Bernie Sanders' Appeal Has Doubled Among Americans Since March

Although, to be fair, his "unfavorable" ratings have MORE than doubled.
Credit: Charlie Leight/Getty Images

Americans' views of Sen. Bernie Sanders (I-Vt.) have grown more favorable as they continue to learn more about him, according to a new Gallup poll.

Sanders' "favorable" rating has doubled since March, jumping from 12 percent to 24 percent. Gallup notes that his rise in favorability can be attributed to Americans' increasing familiarity with him as he campaigns against former Secretary of State Hillary Clinton for the Democratic presidential nomination.

In March, only 24 percent of Americans were able to give an opinion on Sanders. Today, 44 percent say they are able to rate him. Sanders' increased visibility has caused his unfavorability quotient to go up as well: 20 percent of Americans now rate him unfavorably, compared to just 8 percent in March. Still, he remains the only Democratic candidate to have a net positive "favorable" rating, meaning that more people like him than dislike him.

At the same time, Americans' feelings toward Clinton have grown slightly less positive, dropping 5 percentage points since April. This latest poll marks Clinton's lowest net "favorable" score since 2007.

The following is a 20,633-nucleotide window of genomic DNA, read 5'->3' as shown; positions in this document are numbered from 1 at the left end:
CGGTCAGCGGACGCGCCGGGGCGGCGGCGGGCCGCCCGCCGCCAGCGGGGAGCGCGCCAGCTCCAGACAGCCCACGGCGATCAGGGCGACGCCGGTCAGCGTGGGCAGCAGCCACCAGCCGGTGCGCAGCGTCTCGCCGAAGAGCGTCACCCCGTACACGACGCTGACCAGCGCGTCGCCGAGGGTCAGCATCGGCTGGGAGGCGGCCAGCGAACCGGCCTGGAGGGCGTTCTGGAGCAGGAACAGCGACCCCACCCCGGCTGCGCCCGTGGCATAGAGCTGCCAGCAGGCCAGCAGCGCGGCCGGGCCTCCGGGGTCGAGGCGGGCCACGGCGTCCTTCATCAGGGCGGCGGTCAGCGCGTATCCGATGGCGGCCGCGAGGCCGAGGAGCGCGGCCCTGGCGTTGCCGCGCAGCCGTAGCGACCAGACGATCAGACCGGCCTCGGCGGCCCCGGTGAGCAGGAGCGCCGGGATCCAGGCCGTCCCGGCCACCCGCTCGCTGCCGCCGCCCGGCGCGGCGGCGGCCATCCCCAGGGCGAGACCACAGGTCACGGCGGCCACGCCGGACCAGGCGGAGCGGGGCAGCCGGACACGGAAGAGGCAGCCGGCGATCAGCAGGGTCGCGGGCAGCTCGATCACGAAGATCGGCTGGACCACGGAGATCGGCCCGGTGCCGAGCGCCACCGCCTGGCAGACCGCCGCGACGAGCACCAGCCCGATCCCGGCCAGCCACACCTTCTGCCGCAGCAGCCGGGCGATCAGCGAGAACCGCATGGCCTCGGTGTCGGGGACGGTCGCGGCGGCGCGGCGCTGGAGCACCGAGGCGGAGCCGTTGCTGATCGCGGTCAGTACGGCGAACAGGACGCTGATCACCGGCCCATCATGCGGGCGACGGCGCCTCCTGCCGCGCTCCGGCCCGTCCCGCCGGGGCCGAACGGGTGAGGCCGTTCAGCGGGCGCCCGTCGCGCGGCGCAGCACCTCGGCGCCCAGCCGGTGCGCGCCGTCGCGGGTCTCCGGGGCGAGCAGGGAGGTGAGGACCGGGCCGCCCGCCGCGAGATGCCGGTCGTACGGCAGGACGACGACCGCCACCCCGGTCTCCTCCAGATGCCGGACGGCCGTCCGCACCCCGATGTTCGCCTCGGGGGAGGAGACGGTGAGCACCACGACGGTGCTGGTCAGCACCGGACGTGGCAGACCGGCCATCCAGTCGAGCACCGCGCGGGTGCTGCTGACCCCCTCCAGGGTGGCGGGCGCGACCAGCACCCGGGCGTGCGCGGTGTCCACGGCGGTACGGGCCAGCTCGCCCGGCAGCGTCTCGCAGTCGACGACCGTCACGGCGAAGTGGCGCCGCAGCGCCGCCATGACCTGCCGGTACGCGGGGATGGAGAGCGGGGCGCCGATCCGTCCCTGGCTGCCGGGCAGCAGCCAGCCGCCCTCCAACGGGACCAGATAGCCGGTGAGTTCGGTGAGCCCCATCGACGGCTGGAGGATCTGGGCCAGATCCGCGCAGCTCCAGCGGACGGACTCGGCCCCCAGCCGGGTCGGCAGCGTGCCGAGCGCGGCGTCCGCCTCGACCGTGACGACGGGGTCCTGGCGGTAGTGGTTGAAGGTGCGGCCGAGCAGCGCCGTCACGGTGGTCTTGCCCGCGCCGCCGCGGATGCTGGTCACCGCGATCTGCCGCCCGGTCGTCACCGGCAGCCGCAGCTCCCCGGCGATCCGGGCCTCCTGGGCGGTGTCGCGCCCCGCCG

Sanders' recent surge still leaves him considerably behind Clinton, who has a 43 percent "favorable" rating compared to Sanders' 24 percent. Clinton also remains the most identifiable Democratic candidate. Eighty-nine percent of Americans are able to rate Clinton, while only 44 percent are able to rate Sanders.

Nearly 40 percent of Democrats and independents who lean toward the Democratic Party have a favorable view of Sanders. By contrast, 3 in 4 Democrats and Democratic-leaning independents have a favorable view of Clinton.

According to HuffPost Pollster, which aggregates all publicly available poll results, 18 percent of Democrats currently support Sanders, while 57 percent support Clinton. Sanders is, however, doing slightly better in primary states.

Gallup polled 2,374 American adults using live telephone interviews between July 8 and 21.

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